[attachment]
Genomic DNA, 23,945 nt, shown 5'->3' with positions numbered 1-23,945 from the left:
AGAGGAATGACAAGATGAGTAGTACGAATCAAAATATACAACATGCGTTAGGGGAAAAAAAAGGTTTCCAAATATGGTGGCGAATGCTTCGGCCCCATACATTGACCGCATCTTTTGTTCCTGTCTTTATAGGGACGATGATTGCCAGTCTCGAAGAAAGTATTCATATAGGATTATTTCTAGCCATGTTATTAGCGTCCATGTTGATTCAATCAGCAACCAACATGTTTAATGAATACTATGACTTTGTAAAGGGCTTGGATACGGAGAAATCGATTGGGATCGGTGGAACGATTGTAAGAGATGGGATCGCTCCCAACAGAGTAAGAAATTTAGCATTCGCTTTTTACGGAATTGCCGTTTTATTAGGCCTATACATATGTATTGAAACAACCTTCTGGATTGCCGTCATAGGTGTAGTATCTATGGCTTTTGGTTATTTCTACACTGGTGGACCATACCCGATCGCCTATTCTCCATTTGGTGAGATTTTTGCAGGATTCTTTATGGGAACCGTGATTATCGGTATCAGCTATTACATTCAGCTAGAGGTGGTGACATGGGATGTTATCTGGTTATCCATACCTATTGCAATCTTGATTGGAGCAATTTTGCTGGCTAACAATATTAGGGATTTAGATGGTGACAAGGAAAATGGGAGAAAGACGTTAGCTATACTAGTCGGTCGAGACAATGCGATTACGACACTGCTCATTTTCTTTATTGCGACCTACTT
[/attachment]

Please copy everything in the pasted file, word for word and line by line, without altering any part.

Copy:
Genomic DNA, 23,945 nt, shown 5'->3' with positions numbered 1-23,945 from the left:
AGAGGAATGACAAGATGAGTAGTACGAATCAAAATATACAACATGCGTTAGGGGAAAAAAAAGGTTTCCAAATATGGTGGCGAATGCTTCGGCCCCATACATTGACCGCATCTTTTGTTCCTGTCTTTATAGGGACGATGATTGCCAGTCTCGAAGAAAGTATTCATATAGGATTATTTCTAGCCATGTTATTAGCGTCCATGTTGATTCAATCAGCAACCAACATGTTTAATGAATACTATGACTTTGTAAAGGGCTTGGATACGGAGAAATCGATTGGGATCGGTGGAACGATTGTAAGAGATGGGATCGCTCCCAACAGAGTAAGAAATTTAGCATTCGCTTTTTACGGAATTGCCGTTTTATTAGGCCTATACATATGTATTGAAACAACCTTCTGGATTGCCGTCATAGGTGTAGTATCTATGGCTTTTGGTTATTTCTACACTGGTGGACCATACCCGATCGCCTATTCTCCATTTGGTGAGATTTTTGCAGGATTCTTTATGGGAACCGTGATTATCGGTATCAGCTATTACATTCAGCTAGAGGTGGTGACATGGGATGTTATCTGGTTATCCATACCTATTGCAATCTTGATTGGAGCAATTTTGCTGGCTAACAATATTAGGGATTTAGATGGTGACAAGGAAAATGGGAGAAAGACGTTAGCTATACTAGTCGGTCGAGACAATGCGATTACGACACTGCTCATTTTCTTTATTGCGACCTACTT